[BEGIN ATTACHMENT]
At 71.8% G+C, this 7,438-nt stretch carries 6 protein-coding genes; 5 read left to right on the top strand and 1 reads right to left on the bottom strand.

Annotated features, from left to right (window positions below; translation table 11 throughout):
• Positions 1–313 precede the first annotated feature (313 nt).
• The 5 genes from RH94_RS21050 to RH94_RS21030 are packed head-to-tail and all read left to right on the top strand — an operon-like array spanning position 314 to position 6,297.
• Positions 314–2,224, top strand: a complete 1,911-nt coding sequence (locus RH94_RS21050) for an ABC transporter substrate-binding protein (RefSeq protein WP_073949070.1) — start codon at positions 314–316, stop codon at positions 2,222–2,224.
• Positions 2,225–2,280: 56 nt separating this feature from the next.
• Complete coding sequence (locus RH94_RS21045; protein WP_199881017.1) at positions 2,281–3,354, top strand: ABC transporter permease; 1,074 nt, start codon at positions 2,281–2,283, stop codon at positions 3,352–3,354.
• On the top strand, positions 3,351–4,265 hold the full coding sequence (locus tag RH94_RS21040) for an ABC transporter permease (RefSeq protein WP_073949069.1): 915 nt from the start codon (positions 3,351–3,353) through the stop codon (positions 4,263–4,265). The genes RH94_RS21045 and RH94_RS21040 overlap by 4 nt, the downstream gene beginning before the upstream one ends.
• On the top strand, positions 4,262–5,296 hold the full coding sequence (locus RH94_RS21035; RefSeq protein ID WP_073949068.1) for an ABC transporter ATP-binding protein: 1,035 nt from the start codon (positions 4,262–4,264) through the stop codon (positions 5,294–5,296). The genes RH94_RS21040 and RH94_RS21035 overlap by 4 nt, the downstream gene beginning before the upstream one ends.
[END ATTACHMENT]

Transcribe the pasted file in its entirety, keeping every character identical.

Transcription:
At 71.8% G+C, this 7,438-nt stretch carries 6 protein-coding genes; 5 read left to right on the top strand and 1 reads right to left on the bottom strand.

Annotated features, from left to right (window positions below; translation table 11 throughout):
• Positions 1–313 precede the first annotated feature (313 nt).
• The 5 genes from RH94_RS21050 to RH94_RS21030 are packed head-to-tail and all read left to right on the top strand — an operon-like array spanning position 314 to position 6,297.
• Positions 314–2,224, top strand: a complete 1,911-nt coding sequence (locus RH94_RS21050) for an ABC transporter substrate-binding protein (RefSeq protein WP_073949070.1) — start codon at positions 314–316, stop codon at positions 2,222–2,224.
• Positions 2,225–2,280: 56 nt separating this feature from the next.
• Complete coding sequence (locus RH94_RS21045; protein WP_199881017.1) at positions 2,281–3,354, top strand: ABC transporter permease; 1,074 nt, start codon at positions 2,281–2,283, stop codon at positions 3,352–3,354.
• On the top strand, positions 3,351–4,265 hold the full coding sequence (locus tag RH94_RS21040) for an ABC transporter permease (RefSeq protein WP_073949069.1): 915 nt from the start codon (positions 3,351–3,353) through the stop codon (positions 4,263–4,265). The genes RH94_RS21045 and RH94_RS21040 overlap by 4 nt, the downstream gene beginning before the upstream one ends.
• On the top strand, positions 4,262–5,296 hold the full coding sequence (locus RH94_RS21035; RefSeq protein ID WP_073949068.1) for an ABC transporter ATP-binding protein: 1,035 nt from the start codon (positions 4,262–4,264) through the stop codon (positions 5,294–5,296). The genes RH94_RS21040 and RH94_RS21035 overlap by 4 nt, the downstream gene beginning before the upstream one ends.